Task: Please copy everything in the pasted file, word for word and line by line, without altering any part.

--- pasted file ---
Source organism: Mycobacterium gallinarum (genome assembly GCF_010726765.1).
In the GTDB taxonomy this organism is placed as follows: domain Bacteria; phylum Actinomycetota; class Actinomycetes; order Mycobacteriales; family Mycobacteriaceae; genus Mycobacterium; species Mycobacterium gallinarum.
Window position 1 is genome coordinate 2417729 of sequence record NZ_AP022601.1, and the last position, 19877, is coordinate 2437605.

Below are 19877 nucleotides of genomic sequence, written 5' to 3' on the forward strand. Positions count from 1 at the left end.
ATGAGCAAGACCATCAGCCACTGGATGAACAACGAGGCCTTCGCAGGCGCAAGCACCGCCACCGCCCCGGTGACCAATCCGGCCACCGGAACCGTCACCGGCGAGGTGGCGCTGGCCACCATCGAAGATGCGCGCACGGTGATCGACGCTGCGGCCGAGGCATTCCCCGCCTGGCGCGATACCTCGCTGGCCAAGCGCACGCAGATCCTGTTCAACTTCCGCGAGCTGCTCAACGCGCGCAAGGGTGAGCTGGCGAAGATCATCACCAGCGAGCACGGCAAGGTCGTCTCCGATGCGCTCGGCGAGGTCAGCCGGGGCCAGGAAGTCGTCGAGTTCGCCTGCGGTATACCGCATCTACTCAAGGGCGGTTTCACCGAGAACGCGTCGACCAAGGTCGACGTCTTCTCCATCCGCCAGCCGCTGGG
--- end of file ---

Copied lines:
Source organism: Mycobacterium gallinarum (genome assembly GCF_010726765.1).
In the GTDB taxonomy this organism is placed as follows: domain Bacteria; phylum Actinomycetota; class Actinomycetes; order Mycobacteriales; family Mycobacteriaceae; genus Mycobacterium; species Mycobacterium gallinarum.
Window position 1 is genome coordinate 2417729 of sequence record NZ_AP022601.1, and the last position, 19877, is coordinate 2437605.

Below are 19877 nucleotides of genomic sequence, written 5' to 3' on the forward strand. Positions count from 1 at the left end.
ATGAGCAAGACCATCAGCCACTGGATGAACAACGAGGCCTTCGCAGGCGCAAGCACCGCCACCGCCCCGGTGACCAATCCGGCCACCGGAACCGTCACCGGCGAGGTGGCGCTGGCCACCATCGAAGATGCGCGCACGGTGATCGACGCTGCGGCCGAGGCATTCCCCGCCTGGCGCGATACCTCGCTGGCCAAGCGCACGCAGATCCTGTTCAACTTCCGCGAGCTGCTCAACGCGCGCAAGGGTGAGCTGGCGAAGATCATCACCAGCGAGCACGGCAAGGTCGTCTCCGATGCGCTCGGCGAGGTCAGCCGGGGCCAGGAAGTCGTCGAGTTCGCCTGCGGTATACCGCATCTACTCAAGGGCGGTTTCACCGAGAACGCGTCGACCAAGGTCGACGTCTTCTCCATCCGCCAGCCGCTGGG